COOPER: When the three-year-old child fell into the gorilla enclosure in the Cincinnati Zoo no one knew how the male silverback named Harambe would react. At times he seemed protective, looked at how he held on to the little boys arm but at other times he roughly dragged the child through the water, the official say he also banged him against the wall.

The gorilla was killed, the child rescued before he was seriously injured. This is not the first time a child has encountered a gorilla in captivity and come out alive. In 1996, the Brookfield Zoo in Illinois, a three-year-old boy fell nearly 20 feet into the gorilla enclosure he lay unconscious on the ground. But the female gorilla carrying her own baby approached him. Watch as she cradled the boy before picking him up and carrying him to safety.

UNIDENTIFIED FEMALE: She carried him gently to the access door where the keepers and paramedics were able to get the little boy and being him to safety.

COOPER: In 1986, a five-year-old in United Kingdom fell into a gorilla enclosure was also knocked unconscious. A 250 pound male silverback rushed over the boy and instead of attacking him, gently caressed him then seemed to watch over the child protecting him from the other gorillas before the boy was rescued. Despite the massive size and strength of these gorillas, they're usually not a threat to humans. They are one of our closest animal relatives.

They live in two distinct groups.

I came face to face with mountain gorillas in the wild in 2006 in the Democratic Republic of Congo

There's nine gorillas in this group and every gorilla group is headed by an adult male called the silverback and the silverback right over there because the distinct color on his back. Fully grown silverback can weigh about 500 pounds.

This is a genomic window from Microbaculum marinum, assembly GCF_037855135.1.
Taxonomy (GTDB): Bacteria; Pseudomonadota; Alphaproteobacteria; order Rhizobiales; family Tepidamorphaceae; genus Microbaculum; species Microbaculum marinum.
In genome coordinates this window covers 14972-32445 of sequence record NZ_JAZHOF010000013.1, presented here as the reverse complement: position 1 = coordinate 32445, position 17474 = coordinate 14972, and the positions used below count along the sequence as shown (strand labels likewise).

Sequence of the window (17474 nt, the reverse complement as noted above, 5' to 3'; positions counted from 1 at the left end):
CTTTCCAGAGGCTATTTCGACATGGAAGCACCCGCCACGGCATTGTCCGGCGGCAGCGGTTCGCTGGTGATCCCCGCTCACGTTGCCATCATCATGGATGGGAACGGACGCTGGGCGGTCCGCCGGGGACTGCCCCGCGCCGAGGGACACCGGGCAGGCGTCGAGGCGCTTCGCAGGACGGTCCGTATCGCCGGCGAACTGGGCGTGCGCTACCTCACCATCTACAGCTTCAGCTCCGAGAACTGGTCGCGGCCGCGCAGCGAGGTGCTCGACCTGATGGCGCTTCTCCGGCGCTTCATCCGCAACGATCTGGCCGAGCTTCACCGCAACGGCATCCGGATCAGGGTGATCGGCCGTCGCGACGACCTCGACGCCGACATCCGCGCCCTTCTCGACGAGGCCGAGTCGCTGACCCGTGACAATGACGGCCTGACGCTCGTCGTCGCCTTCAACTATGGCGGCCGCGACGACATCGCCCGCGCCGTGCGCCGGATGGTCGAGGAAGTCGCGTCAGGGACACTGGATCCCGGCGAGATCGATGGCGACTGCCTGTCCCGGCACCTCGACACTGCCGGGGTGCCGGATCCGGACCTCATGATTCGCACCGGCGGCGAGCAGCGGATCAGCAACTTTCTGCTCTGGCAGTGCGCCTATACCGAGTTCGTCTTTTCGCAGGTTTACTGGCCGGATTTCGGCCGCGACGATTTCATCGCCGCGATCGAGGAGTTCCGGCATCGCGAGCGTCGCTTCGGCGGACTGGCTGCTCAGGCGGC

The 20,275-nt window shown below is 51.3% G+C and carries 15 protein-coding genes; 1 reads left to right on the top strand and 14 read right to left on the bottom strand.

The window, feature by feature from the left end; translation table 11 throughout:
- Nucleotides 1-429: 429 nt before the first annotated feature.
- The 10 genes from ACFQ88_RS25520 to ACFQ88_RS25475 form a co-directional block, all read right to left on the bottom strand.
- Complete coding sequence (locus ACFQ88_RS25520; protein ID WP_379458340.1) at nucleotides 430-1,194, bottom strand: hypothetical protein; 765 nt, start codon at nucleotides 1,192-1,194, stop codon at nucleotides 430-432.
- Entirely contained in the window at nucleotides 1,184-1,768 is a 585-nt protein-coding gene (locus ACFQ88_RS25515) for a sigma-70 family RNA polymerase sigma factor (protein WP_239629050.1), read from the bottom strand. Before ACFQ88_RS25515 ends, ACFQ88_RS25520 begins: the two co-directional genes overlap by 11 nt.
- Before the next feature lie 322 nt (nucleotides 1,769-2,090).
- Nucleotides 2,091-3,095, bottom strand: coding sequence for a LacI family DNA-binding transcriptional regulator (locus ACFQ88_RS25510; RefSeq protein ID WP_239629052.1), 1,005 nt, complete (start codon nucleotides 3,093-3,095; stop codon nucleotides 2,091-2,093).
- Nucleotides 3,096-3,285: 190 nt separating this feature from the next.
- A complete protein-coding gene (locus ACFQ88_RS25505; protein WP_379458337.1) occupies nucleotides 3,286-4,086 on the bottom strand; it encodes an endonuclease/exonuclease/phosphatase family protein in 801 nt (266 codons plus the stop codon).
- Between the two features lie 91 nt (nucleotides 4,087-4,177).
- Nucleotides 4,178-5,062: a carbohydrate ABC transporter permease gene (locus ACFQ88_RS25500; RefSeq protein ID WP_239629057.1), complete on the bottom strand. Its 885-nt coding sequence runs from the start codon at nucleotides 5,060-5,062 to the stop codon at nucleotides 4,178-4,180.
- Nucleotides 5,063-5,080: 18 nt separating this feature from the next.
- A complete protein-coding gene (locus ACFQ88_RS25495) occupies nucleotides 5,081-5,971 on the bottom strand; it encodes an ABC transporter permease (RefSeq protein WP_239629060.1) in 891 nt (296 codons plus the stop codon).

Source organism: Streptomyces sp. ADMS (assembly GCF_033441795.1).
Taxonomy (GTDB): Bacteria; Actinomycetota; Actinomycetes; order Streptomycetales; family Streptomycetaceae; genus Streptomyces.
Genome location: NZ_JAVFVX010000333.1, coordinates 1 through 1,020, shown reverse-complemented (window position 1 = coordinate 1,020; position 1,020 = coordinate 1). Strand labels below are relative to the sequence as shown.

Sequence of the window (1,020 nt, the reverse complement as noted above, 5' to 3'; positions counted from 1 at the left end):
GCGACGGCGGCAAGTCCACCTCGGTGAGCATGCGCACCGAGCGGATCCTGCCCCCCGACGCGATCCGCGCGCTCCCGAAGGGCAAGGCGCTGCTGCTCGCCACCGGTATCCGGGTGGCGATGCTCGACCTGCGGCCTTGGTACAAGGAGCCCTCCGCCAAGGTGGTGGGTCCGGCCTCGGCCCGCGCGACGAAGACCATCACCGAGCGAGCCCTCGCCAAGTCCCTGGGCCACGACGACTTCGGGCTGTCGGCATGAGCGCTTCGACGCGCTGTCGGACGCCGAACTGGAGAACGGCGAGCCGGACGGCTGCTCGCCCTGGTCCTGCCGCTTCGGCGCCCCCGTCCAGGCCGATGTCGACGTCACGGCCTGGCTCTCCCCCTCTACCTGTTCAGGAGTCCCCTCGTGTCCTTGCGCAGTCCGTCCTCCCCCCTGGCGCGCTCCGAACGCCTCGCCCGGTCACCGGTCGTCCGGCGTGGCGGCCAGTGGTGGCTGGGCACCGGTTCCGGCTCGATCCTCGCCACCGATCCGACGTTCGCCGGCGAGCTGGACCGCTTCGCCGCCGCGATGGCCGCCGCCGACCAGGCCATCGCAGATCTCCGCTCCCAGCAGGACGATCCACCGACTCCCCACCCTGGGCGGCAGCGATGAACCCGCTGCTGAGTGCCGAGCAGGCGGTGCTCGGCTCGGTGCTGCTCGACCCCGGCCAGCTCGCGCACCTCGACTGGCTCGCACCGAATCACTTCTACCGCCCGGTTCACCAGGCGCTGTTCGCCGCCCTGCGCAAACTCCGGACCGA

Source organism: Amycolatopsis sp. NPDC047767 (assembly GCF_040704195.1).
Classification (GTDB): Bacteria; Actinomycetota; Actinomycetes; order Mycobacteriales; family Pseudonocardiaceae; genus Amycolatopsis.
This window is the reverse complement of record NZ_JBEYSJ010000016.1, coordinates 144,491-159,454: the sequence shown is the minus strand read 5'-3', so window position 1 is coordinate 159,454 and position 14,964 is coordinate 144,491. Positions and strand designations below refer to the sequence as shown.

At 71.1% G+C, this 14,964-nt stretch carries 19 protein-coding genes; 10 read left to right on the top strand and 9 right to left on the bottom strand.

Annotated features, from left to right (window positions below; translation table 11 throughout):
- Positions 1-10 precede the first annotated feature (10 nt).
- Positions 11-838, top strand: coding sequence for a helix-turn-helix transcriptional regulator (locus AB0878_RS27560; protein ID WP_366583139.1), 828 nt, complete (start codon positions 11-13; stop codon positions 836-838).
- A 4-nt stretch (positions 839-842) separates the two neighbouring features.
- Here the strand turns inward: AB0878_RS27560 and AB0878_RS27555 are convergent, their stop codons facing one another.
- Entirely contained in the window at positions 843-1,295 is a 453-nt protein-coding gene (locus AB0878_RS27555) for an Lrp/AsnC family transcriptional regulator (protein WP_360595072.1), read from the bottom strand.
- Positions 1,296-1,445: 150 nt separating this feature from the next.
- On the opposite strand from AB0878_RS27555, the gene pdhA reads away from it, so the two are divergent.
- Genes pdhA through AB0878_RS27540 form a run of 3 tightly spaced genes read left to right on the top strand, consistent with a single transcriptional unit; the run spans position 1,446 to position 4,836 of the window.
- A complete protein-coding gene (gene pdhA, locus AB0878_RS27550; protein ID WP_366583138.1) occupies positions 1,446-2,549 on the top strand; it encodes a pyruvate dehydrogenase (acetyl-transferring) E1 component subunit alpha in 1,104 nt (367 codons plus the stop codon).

At one point the silverback decided to check us out.

UNIDENTIFIED MALE: He's just testing us. He's just testing us. It's OK, he's just trying to pass now. Just let it pass. As long as he doesn't feel like we are doing anything threatening, he just walked right by us as he did.

COOPER: Visiting the mountain gorilla and despite one of the most incredible and intimate experiences you can have with an animal in the wild, when you're this close to the gorilla and then you see their eyes, you see how intelligent they are and how really similar they are to human beings. Each one really has a unique personality, each one is an individual.

Whether in the wild or captivity, gorilla behavior is unpredictable, which is why no one really knows what could have happened in the Cincinnati Zoo with a 450 pounds silverback standing alone with a three-year-old child.


COOPER: That is an incredible experience to be that close to mountain gorillas like that in Congo, or Rwanda or Uganda. Jerry Stones is the former care taker of Harambe the gorilla. He joins me.

Jerry, you along with other had the zoo played a big role in Harambe's life, you and others were the parents to Harambe for that 24 hours day for about a year, what was he like as the young gorilla?

JERRY STONES, FMR CARETAKER OF HARAMBE THE GORILLA: I told everybody he was born, he was a little on the small side. And his mom gave up after about 21 days. She was really young to be having a baby and so we took him and we bottled raised him. I take him home at night and I had two sons, and I never changed a diaper. And all of sudden I am checking it up at 2:00 in the morning changing this babies diaper and giving him his bottle and it was unique experience.

COOPER: At a certain age obviously there are too big to be handling like that and obviously the silverbacks, the adult male silverbacks incredibly strong animals. Was he aggressive at all or violent at all in your experience with him?

STONES: Oh, no. He would never was violent. He was a very inquisitive, curious character. And he always would be -- he made us laugh, keepers lives miserable.